Just two years into her high school career, Wheeling Park standout Alexis Bordas has built an impressive list of accomplishments.
She has helped lead the Patriots to the state tournament in both of her seasons, including a spot in the Class AAAA title game this year. She has earned first-team All-State honors two years in a row and was named first-team captain on the 2023 All-State team announced on Friday.
Bordas has already eclipsed the 1,000-point mark for her career and has been named the WV Gatorade Player of the Year and the MaxPreps Player of the Year.
Today she adds another accomplishment to her resume as she has been named the 2023 Mary Ostrowski Award winner, given annually to the state’s top girls’ basketball player by the West Virginia Sports Writers Association.
The honor also puts her in some exclusive company as she is just the third sophomore in the history of the state to win the Player of the Year award.
The current namesake for the award Mary Ostrowski (the Player of the Year Award was known as the Russell Thom Award until 2012) won it at Parkersburg Catholic in 1977 as a sophomore as well as her junior and senior seasons with Catholic.
Alexis Hornbuckle won co-Player of the Year honors as a sophomore at Capital in 2002, sharing the award with North Marion’s Jessica Sell. Hornbuckle was also named Player of the Year in 2003 and 2004 at South Charleston.
“I really wasn’t expecting this,” Bordas said. “I’m honored, especially knowing all of the past players who have won this award and even the current players in the state that are great players; to be picked from them and named with all the past winners is definitely an honor.
“It means a lot winning it as a sophomore. I’m so young and hopefully I have more left in front of me in my career. I’m very thankful for all my teammates and coaches. I couldn’t have gotten here without them. I work really hard and it shows that it pays off and I’m going to keep working even harder.
“I also want to thank all of the sports writers for voting for me.”
Bordas entered this year’s state tournament averaging 20.2 points, 5.2 rebounds, 1.9 assists and 3.6 steals per game. In three games in Charleston she put up 78 points (an average of 26 per game), and had 13 steals, the most of anybody in the tournament in either category.
“She is very deserving of this award,” Wheeling Park coach Ryan Young said. “She puts in so much work. She’s a great teammate, an easy player to coach. She’s the leader of our team and she deserves the recognition and our program does as well.
“She’s an elite scorer but she can start the offense with the ball. She’s just a very versatile player. She’s very smart and she doesn’t force a lot.”
When you reach 1,000 career points as a sophomore or when you pour in 34 points in a state tournament quarterfinal game, it’s hard to ignore Bordas’ ability to score, but she says it is important to her that her skill set is about more than just points.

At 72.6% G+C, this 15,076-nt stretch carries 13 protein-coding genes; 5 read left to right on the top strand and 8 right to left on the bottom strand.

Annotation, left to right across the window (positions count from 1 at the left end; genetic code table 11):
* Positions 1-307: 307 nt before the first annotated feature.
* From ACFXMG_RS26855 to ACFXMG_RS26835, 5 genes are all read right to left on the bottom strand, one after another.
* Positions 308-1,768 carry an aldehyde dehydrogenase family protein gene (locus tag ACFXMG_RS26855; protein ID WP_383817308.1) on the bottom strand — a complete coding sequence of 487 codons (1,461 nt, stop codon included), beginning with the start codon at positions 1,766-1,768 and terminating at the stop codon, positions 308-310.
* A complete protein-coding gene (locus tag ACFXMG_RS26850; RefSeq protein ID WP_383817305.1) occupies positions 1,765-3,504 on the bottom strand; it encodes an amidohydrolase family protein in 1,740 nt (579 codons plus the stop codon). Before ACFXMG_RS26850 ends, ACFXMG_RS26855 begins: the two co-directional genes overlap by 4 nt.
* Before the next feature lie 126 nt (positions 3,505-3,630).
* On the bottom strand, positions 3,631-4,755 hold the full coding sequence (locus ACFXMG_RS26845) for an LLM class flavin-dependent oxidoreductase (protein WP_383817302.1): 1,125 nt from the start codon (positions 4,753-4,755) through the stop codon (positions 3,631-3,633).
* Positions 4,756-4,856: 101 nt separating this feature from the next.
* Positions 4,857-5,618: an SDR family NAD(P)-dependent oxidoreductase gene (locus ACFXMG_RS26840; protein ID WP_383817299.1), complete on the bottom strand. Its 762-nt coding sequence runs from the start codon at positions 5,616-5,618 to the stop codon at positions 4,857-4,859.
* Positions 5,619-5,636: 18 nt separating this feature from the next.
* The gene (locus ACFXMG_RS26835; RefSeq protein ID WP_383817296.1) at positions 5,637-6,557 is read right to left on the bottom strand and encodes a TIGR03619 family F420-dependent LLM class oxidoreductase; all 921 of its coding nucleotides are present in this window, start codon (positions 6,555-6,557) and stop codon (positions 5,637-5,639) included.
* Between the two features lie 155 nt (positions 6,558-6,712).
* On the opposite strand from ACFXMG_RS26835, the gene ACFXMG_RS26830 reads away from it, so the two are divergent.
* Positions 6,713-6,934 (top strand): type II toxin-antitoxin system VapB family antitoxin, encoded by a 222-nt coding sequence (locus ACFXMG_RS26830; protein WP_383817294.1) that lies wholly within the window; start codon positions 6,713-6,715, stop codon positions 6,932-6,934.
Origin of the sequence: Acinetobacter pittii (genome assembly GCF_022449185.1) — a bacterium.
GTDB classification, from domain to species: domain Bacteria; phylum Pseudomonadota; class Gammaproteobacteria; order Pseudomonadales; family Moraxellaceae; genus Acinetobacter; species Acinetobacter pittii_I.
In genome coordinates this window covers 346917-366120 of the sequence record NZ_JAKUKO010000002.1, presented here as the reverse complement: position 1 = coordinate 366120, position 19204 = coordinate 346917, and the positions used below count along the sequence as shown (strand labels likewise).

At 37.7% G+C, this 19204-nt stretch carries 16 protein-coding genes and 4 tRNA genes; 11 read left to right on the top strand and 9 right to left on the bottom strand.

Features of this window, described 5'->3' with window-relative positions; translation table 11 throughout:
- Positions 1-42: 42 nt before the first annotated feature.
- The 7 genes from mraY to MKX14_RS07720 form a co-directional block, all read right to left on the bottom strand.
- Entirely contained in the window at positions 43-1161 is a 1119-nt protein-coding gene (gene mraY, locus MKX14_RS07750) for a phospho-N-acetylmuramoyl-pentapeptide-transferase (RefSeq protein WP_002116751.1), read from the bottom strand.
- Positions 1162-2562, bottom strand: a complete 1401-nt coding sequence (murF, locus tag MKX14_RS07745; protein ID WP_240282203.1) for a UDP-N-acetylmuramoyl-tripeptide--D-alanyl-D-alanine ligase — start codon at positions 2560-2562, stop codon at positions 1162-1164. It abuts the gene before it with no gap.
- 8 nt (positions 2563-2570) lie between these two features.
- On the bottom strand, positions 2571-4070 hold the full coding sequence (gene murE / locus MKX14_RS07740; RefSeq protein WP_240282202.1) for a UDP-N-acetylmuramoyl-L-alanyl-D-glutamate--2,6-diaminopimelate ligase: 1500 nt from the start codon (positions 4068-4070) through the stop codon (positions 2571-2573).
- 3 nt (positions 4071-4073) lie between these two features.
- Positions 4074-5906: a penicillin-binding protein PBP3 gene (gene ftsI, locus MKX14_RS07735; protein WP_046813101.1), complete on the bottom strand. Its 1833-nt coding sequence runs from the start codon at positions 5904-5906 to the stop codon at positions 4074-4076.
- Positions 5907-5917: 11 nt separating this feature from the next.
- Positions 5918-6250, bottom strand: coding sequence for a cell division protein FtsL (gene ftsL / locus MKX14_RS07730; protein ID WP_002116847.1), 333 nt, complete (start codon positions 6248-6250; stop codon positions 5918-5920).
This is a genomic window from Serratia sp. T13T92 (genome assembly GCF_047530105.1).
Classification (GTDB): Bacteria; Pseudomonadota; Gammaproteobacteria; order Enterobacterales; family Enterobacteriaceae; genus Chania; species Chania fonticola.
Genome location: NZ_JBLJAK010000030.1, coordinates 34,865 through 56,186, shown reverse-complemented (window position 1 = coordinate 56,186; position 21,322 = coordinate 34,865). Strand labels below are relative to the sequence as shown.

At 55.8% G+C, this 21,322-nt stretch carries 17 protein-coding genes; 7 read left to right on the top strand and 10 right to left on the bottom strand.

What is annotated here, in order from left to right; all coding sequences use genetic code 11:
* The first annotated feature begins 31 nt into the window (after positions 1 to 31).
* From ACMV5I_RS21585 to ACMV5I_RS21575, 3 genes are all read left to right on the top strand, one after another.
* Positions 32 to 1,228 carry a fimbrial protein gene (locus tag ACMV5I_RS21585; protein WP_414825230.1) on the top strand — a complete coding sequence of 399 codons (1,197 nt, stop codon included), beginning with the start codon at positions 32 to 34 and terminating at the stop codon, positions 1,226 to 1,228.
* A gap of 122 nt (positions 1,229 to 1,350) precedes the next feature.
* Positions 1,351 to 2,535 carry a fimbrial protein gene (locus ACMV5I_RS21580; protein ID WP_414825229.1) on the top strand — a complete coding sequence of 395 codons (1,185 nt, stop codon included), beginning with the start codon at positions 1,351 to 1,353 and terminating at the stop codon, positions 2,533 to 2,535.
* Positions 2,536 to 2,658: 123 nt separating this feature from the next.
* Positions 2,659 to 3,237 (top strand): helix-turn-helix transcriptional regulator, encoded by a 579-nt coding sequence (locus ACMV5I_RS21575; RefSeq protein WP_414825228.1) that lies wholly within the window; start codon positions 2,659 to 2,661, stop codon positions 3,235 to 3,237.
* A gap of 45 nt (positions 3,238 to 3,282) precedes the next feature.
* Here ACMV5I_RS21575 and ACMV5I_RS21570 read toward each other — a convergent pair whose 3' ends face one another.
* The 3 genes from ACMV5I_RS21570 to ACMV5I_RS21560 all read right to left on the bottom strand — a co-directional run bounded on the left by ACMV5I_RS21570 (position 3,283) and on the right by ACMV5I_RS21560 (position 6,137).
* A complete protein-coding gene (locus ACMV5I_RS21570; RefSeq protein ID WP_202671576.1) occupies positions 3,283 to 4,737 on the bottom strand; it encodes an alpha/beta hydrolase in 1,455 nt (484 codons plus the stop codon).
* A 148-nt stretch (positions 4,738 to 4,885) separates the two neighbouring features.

“My scoring is obviously the thing that people notice the most,” she said. “But, if someone was to ask me what the best part of my game is I think it’s definitely my basketball IQ. I just watch so much basketball, watch so much film from women’s college, men’s college, NBA, WNBA. I look for little details to help make myself better.
“I love this game. Every time I step on the court, I don’t take it for granted. I’m definitely a gym rat. If I can be in a gym working on my game that’s where I’m going to be. I’d live in a gym if they would let me.”
A prime example of the way Bordas’ mind works in the flow of the game came right before halftime of the title game against Morgantown, when she had an open lane to the basket but pulled up and hit a 3-pointer that beat the buzzer.
“If there was more time on the clock I would have drove with the ball but I knew time was winding down,” Bordas said. “I looked at the clock when I got the pass and I saw there were 4 seconds left and there was definitely enough time to get to the basket, but the way my momentum was going and I knew the defender was a couple feet off of me so I would have a clean look at the basket so I pulled up and it went in.”
Bordas also is not the type of player to rest on her laurels. She already is gearing up for another busy AAU season with the West Virginia Thunder and she still has at least one more goal in her sights for her high school career at Wheeling Park, perhaps the one that means the most to her — winning a state championship.
“It’s been my biggest goal since I entered high school and it still is,” Bordas said. “I’m very grateful for all the individual awards I won last year and this year but the state title is the biggest goal and it’s going to be the greatest feeling if we can get that.”
Other players who received votes for the 2023 Mary Ostrowski Award were Bordas’ teammate Lala Woods, Morgantown’s Lily Jordan, Bridgeport’s Gabby Reep, North Marion’s Olivia Toland, Cameron’s Ashlynn Van Tassell, Webster County’s Sydney Baird and Pendleton County’s Ana Young.
Bordas will be presented with the Mary Ostrowski Award at the 76th annual Victory Awards Dinner on May 7 at the Embassy Suites in Charleston.
BY CHRIS JOHNSON/For The WVSWA